"..CGE models are circular: if trade theory holds that free trade is mutually beneficial, then a quantitative simulation model based on that theoretical structure will automatically show that free trade is mutually beneficial...if the economy actually behaves in the manner supposed by the modeler, and the model itself sheds no light on this question, then a properly calibrated model may provide a rough empirical estimate of the effects of a policy change. But the validity of the model hangs entirely on the prior, nontested specification of its structural relationships ... [Hence, the apparent consensus of pro-NAFTA modelers] reflects more a consensus of prior theoretical views than a consensus of quantitative evidence."
Commenting on Stanford's analysis, one computer scientist wrote,
"When simulating the impact of a trade agreement on labor, it seems absurd to assume a priori that capital is immobile, that full employment will prevail, that unit labor costs are identical in the U.S. and Mexico, that American consumers will prefer products made in America (even if they are more expensive), and that trade flows between the U.S. and Mexico will exactly balance. Yet a recent examination of ten prominent CGE models showed that nine of them include at least one of those unrealistic assumptions, and two of the CGE models included all the above assumptions.
This situation bears a disturbing resemblance to computer-assisted intellectual dishonesty. Human beings have always been masters of self-deception, and hiding the essential basis of one's deception by embedding it in a computer program surely helps reduce what might otherwise become an intolerable burden of cognitive dissonance." [7]
In commenting on the general phenomenon of embedding unrealistic "GIGO" assumptions in neoclassical economic models, Nobel prizewinner Joseph Stiglitz is only slightly more diplomatic: (p. 507-8)
"But the ... model, by construction, ruled out the information asymmetries which are at the heart of macro-economic problems. Only if an individual has a severe case of schizophrenia is it possible for such problems to arise. If one begins with a model that assumes that markets clear, it is hard to see how one can get much insight into unemployment (the failure of the labor market to clear)." [3]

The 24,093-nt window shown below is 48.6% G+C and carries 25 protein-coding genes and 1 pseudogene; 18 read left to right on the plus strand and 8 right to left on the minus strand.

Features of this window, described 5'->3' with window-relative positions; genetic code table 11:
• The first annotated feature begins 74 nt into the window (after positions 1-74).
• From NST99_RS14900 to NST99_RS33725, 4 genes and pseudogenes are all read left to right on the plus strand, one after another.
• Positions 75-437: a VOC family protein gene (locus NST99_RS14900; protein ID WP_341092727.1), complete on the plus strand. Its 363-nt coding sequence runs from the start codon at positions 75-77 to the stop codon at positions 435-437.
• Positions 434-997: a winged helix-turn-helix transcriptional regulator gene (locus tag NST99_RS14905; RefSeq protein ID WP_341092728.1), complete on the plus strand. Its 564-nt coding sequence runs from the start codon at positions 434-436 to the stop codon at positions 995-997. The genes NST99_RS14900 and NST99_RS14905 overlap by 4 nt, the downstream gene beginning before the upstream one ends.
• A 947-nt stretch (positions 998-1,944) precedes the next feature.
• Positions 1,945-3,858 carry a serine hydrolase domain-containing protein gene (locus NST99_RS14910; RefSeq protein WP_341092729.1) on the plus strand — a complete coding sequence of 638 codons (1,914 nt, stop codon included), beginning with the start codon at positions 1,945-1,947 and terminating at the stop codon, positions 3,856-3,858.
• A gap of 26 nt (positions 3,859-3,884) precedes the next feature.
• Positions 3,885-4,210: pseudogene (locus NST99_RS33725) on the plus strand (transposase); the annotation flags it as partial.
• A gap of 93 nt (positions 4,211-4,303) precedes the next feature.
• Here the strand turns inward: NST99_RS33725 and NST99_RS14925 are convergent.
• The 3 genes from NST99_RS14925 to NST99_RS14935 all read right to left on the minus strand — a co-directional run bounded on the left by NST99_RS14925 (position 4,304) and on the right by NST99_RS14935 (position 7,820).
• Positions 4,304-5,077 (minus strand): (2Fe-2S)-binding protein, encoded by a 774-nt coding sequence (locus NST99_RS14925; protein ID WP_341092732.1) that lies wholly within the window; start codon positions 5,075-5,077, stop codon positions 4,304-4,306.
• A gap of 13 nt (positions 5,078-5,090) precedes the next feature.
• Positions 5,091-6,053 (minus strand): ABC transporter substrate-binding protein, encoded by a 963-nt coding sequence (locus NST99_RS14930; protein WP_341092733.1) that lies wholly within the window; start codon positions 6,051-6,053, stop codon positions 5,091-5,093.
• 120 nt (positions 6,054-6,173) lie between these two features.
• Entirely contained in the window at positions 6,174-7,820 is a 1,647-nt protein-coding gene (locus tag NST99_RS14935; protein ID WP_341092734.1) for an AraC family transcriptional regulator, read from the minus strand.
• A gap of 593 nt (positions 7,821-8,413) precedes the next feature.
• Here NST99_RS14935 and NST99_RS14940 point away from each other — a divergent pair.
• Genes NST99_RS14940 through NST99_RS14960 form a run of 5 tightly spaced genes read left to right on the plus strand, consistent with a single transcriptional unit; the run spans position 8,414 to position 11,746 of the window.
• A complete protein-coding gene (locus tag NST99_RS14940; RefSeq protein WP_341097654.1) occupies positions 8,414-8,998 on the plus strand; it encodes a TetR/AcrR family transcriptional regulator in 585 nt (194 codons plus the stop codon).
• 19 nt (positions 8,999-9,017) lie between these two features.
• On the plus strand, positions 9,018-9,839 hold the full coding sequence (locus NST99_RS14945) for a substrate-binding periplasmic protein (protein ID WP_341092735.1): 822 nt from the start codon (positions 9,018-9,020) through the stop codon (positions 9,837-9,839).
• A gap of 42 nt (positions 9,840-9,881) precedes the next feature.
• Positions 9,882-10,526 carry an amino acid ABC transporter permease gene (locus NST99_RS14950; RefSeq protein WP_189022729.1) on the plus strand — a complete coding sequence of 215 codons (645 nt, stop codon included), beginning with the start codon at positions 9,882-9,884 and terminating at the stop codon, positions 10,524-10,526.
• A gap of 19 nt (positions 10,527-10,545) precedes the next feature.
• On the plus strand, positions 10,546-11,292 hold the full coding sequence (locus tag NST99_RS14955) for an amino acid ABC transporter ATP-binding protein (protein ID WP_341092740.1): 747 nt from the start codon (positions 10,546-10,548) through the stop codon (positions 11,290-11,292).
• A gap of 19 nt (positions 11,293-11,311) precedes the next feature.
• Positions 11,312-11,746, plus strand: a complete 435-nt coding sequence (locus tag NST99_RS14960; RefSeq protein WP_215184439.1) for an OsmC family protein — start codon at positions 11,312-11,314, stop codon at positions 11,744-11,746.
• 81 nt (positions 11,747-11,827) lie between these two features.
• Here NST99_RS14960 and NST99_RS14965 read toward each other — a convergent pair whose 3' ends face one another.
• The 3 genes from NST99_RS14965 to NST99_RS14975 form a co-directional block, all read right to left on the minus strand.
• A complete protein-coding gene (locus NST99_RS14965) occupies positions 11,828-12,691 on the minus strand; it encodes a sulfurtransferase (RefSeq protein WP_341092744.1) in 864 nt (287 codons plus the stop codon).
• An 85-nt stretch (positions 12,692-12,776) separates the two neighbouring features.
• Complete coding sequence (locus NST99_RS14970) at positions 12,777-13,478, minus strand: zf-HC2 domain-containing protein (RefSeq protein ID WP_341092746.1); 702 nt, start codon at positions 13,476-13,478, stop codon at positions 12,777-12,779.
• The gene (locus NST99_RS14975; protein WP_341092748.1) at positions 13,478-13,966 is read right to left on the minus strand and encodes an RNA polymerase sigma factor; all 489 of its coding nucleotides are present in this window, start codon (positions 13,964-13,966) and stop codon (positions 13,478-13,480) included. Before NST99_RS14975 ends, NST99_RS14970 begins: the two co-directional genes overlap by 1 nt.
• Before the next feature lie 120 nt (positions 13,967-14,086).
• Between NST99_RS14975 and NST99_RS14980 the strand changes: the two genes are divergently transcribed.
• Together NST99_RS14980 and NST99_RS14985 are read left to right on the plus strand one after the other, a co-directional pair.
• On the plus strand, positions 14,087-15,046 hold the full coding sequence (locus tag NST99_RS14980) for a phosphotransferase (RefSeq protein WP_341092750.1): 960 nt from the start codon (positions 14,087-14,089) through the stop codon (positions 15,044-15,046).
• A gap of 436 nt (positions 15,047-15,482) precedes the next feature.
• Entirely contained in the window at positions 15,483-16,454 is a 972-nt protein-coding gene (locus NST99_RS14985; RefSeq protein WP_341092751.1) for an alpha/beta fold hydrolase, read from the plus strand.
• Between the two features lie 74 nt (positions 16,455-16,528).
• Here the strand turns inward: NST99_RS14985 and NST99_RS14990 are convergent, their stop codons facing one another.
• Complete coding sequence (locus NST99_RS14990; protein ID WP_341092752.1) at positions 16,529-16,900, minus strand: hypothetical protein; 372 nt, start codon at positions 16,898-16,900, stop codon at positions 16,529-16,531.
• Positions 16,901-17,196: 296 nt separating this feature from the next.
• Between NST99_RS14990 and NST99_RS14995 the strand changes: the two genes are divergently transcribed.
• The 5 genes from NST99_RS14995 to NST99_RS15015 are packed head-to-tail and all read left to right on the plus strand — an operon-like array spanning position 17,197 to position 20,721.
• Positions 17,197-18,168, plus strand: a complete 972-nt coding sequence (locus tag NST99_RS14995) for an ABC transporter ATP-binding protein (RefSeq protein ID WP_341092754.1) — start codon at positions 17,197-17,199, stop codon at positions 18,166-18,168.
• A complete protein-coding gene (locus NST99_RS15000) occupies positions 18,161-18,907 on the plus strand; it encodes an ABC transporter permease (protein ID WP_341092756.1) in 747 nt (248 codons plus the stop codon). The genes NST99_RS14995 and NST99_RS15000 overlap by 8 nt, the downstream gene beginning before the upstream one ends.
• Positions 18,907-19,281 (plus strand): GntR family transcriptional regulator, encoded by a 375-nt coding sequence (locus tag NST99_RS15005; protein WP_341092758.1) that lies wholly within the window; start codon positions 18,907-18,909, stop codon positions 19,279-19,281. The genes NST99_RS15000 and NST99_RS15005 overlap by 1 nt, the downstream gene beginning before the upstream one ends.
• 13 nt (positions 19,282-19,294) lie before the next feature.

Despite the prominence of Stiglitz' 2001 Nobel prize lecture, the use of misleading (perhaps intentionally) neoclassical models persisted in 2007, according to these authors: [8]
" ... projected welfare gains from trade liberalization are derived from global computable general equilibrium (CGE) models, which are based on highly unrealistic assumptions. CGE models have become the main tool for economic analysis of the benefits of multilateral trade liberalization; therefore, it is essential that these models be scrutinized for their realism and relevance. ... we analyze the foundation of CGE models and argue that their predictions are often misleading. ... We appeal for more honest simulation strategies that produce a variety of plausible outcomes."
The working paper, "Debunking the Myths of Computable General Equilibrium Models", [9] provides both a history, and a readable theoretical analysis of what CGE models are, and are not. In particular, despite their name, CGE models use neither the Walrass general equilibrium, nor the Arrow-Debreus General Equilibrium frameworks. Thus, CGE models are highly distorted simplifications of theoretical frameworks—collectively called "the neoclassical economic paradigm" – which—themselves—were largely discredited by Joseph Stiglitz.
In the "Concluding Remarks" (p. 524) of his 2001 Nobel Prize lecture, Stiglitz examined why the neoclassical paradigm—and models based on it—persists, despite his publication, over a decade earlier, of some of his seminal results showing that Information Asymmetries invalidated core Assumptions of that paradigm and its models:
"One might ask, how can we explain the persistence of the paradigm for so long? Partly, it must be because, in spite of its deficiencies, it did provide insights into many economic phenomena. ... But one cannot ignore the possibility that the survival of the [neoclassical] paradigm was partly because the belief in that paradigm, and the policy prescriptions, has served certain interests." [3]